On Amazon.com, the S2000 currently lists for about US$400 but is already on sale for US$300, with a release date of September 20. In contrast, Amazon lists the FZ28 at about US$400 with no sale price and no release date. The Amazon price for the older FZ18 is holding steady at around US$300, which means the news of the FZ28 hasn't caused the price to drop just yet -- I suppose that won't happen until the FZ28 is actually released.

Question: Aside from price and availability, what are the pros and cons of Li-ion batteries vs. NiMH batteries in digital cameras?

Fred

_________________
Frederick W. Chapman: Consultant & Scientist @ F.W. Chapman Solutions / Expertise in Web Design, Digital Imaging, E-Learning, Math & Comp Sci / www.fwchapman.com

Cameras: Oly E-P1; Pan G1, FZ28, LZ10 | FT Lenses: Oly 50mm f/2.0; Sig 18-50mm f/2.8, 70-200mm f/2.8 | MFT Lenses: Pan 20mm f/1.7, 14-45mm f/3.5-5.6, 45-200mm f/4-5.6


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PostPosted: Tue Aug 12, 2008 8:12 pm 
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fwchapman wrote:
Amazon lists the FZ28 at about US$400 with no sale price and no release date.

WOW! I checked Amazon again a few hours after my previous post, and there's been a significant development: The FZ28 is now available on Amazon for about US$390 (with free shipping in the continental US) from the seller Vann's!

I'm may still wait for the reviews before I decide whether to buy the FZ28, the FZ18, or something else. When I am ready to make a purchase, I will do it through the Camera Labs partnership with Price Grabber -- that way, Camera Labs receives credit for the referral, which provides some financial support for this truly wonderful website! Here are the Camera Labs partnership links to current FZ28 sellers and FZ18 sellers on Price Grabber.

Fred

_________________
Frederick W. Chapman: Consultant & Scientist @ F.W. Chapman Solutions / Expertise in Web Design, Digital Imaging, E-Learning, Math & Comp Sci / www.fwchapman.com

Cameras: Oly E-P1; Pan G1, FZ28, LZ10 | FT Lenses: Oly 50mm f/2.0; Sig 18-50mm f/2.8, 70-200mm f/2.8 | MFT Lenses: Pan 20mm f/1.7, 14-45mm f/3.5-5.6, 45-200mm f/4-5.6


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 Post subject:
PostPosted: Tue Aug 12, 2008 9:06 pm 
I've just read the review of the LX3 at http://www.photographyblog.com/reviews_ ... mc_lx3.php

I think it uses the same ccd and venus iv processor.
I must say, combine the things that I read and saw on that review and combine that with the lens of the FZ18/FZ28 and I am absolutely sold.

I couldn't really checkout iso/noise but it seems that it is better with the new venus thingie.

Be sure to check the video quality of that movie file. I've played it on my TV using my mediacenter and the image is amazing.


I can see Fred can barely wait to get it, this review might just push you over the edge.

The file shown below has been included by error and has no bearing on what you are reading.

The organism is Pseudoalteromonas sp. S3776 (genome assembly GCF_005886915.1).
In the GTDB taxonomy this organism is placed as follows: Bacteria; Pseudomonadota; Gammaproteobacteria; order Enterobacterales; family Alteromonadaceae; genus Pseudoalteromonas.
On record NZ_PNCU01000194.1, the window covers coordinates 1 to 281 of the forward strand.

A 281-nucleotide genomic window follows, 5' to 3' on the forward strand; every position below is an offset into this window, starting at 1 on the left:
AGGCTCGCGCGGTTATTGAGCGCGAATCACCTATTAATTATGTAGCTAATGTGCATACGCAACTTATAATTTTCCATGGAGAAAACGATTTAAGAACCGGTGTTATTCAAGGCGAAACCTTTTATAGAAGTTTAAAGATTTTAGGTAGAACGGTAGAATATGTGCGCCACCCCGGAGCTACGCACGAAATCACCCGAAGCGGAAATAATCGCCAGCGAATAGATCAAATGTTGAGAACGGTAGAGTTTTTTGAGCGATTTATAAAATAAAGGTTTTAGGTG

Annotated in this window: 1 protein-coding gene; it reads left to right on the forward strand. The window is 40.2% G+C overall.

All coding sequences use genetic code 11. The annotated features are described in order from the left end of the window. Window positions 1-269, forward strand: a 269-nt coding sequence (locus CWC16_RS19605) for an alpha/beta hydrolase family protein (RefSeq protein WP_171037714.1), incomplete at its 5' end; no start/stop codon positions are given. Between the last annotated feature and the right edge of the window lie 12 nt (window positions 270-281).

regards,

Luc


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 Post subject: Reply to Luc
PostPosted: Tue Aug 12, 2008 9:54 pm 
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luke-san wrote:
I can see Fred can barely wait to get it, this review might just push you over the edge.

Luc, you've got me figured out -- I want this camera real bad! I'm not quite over the edge, but that review did secure my loyalty to Panasonic. :) -Fred

_________________
Frederick W. Chapman: Consultant & Scientist @ F.W. Chapman Solutions / Expertise in Web Design, Digital Imaging, E-Learning, Math & Comp Sci / www.fwchapman.com

Cameras: Oly E-P1; Pan G1, FZ28, LZ10 | FT Lenses: Oly 50mm f/2.0; Sig 18-50mm f/2.8, 70-200mm f/2.8 | MFT Lenses: Pan 20mm f/1.7, 14-45mm f/3.5-5.6, 45-200mm f/4-5.6


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 Post subject: Useful feature
PostPosted: Wed Aug 13, 2008 9:35 am 
fwchapman wrote:
The S2000 also has a dual shot mode, which takes 2 pictures in quick succession, one with flash and one without.


That would be a useful feature though. I've taken several flash shots and then realised the flash created too many highlights in the foreground and shadows in the background. I then need a non-flash version of the same shot. Do any of the Panasonic Lumix's have this feature?

I wonder if Digital SLRs have a similar feature. At weddings; the professional photographer uses the flash all the time.

fwchapman wrote:
Question: Aside from price and availability, what are the pros and cons of Li-ion batteries vs. NiMH batteries in digital cameras?



http://en.wikipedia.org/wiki/Lithium_ion - Lithium Ion Batteries
http://en.wikipedia.org/wiki/Nickel_hydride - Nickel Hydride - NiMH Batteries.

Cost & availability are the NiMH Battery's only main advantages; the downsides include high discharge rates compared to Lithium ion...